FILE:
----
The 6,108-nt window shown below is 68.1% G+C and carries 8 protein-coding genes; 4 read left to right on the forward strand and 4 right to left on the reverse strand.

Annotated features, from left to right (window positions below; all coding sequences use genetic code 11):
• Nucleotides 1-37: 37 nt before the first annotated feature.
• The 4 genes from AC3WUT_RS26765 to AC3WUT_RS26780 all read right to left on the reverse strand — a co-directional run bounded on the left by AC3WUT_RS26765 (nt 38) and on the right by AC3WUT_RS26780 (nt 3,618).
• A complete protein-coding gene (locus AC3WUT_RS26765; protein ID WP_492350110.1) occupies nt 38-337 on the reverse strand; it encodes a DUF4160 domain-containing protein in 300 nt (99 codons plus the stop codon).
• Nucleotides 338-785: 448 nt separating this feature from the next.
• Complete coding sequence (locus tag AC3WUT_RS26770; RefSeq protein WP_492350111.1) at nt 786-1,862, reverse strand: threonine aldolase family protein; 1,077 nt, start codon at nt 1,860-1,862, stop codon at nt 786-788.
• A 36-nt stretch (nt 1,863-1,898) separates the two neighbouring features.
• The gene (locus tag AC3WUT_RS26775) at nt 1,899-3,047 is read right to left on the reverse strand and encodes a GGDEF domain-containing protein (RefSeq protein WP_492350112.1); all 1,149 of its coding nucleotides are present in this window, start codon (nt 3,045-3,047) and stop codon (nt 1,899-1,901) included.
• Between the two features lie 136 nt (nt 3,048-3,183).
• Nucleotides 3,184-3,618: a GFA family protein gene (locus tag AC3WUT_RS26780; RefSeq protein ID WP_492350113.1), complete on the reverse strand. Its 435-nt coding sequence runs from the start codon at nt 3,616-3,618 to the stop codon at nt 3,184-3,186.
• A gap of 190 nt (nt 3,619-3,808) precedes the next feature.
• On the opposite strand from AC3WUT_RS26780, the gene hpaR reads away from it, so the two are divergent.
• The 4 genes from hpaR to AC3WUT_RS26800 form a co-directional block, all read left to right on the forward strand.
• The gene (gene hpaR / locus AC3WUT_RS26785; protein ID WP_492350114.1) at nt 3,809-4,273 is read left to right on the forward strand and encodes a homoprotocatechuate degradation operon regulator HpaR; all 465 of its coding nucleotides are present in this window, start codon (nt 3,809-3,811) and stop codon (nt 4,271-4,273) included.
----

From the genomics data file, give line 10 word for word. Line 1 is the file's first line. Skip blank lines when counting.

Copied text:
• Between the two features lie 136 nt (nt 3,048-3,183).